Enzyme (ACE) Inhibitors
A case of cough induced by topical capsaicin cream (0.075%) has been reported
in a patient taking an ACE inhibitor (Hakas 1990). A 53-year-old female patient
applied capsaicin cream to her lower extremities for the treatment of peripheral
neuropathy secondary to diabetes. She had been maintained on an ACE inhibitor
for several years without experiencing cough as a side effect prior to the
introduction of the capsaicin. The cough was temporally related to application
of the capsaicin
In a clinical trial involving 18 healthy volunteers, capsaicin reduced
gastric mucosal damage induced by aspirin (Yeoh et al. 1995). Endoscdopic
examination revealed that oral administration of 20 g of chili (equivalent to
9.65 mg capsaicin) 30 minutes prior to ingesting aspirin (600 mg) reduced
gastric mucosal lesions.
Cayenne enhanced theophylline absorption and bioavailability when
administered orally to rabbits (Bouraoui et al. 1988). High or regular use of
cayenne may increase the risk of theophylline toxicity, although this has not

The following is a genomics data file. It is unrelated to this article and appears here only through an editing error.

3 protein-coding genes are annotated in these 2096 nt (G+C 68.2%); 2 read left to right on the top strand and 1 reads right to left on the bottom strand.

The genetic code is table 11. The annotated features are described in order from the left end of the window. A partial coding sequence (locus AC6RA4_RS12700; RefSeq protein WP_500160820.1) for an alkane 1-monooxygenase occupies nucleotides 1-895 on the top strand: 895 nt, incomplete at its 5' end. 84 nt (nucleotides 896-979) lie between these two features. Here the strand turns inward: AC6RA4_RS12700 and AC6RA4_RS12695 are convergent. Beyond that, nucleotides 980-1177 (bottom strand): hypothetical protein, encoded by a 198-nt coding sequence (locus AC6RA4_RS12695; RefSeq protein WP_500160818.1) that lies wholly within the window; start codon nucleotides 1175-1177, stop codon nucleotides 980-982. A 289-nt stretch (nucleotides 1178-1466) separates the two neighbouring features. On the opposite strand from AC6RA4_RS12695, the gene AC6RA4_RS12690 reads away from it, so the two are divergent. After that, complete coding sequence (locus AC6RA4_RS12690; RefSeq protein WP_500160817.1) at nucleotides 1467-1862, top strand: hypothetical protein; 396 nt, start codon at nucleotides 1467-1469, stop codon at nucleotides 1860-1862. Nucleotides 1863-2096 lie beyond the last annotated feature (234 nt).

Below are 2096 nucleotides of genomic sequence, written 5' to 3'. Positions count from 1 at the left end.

been tested in humans.
Bouraoui A, Toumi A, Mustapha HB, et al. Effects of capsicum fruit on
theophylline absorption and bioavailability in rabbits. Drug-Nutrient
Hakas JF. Topical capsaicin induces cough in a patient receiving ACE
inhibitor. Ann Allergy. 1990;65:322.
Yeoh KG, et al. Chili protects against aspirin-induced gastroduodenal mucosal
injury in humans. Dig Dis Sci.
Copyright © 2000 Integrative Medicine
CommunicationsThis publication contains
information relating to general principles
of medical care that should not in any event be construed as specific
instructions for individual patients. The publisher does not accept any
responsibility for the accuracy of the information or the consequences arising
from the application, use, or misuse of any of the information contained herein,
including any injury and/or damage to any person or property as a matter of
product liability, negligence, or otherwise. No warranty, expressed or implied,
is made in regard to the contents of this material. No claims or endorsements
are made for any drugs or compounds currently marketed or in investigative use.
The reader is advised to check product information (including package inserts)
for changes and new information regarding dosage, precautions, warnings,
interactions, and contraindications before administering any drug, herb, or
supplement discussed herein.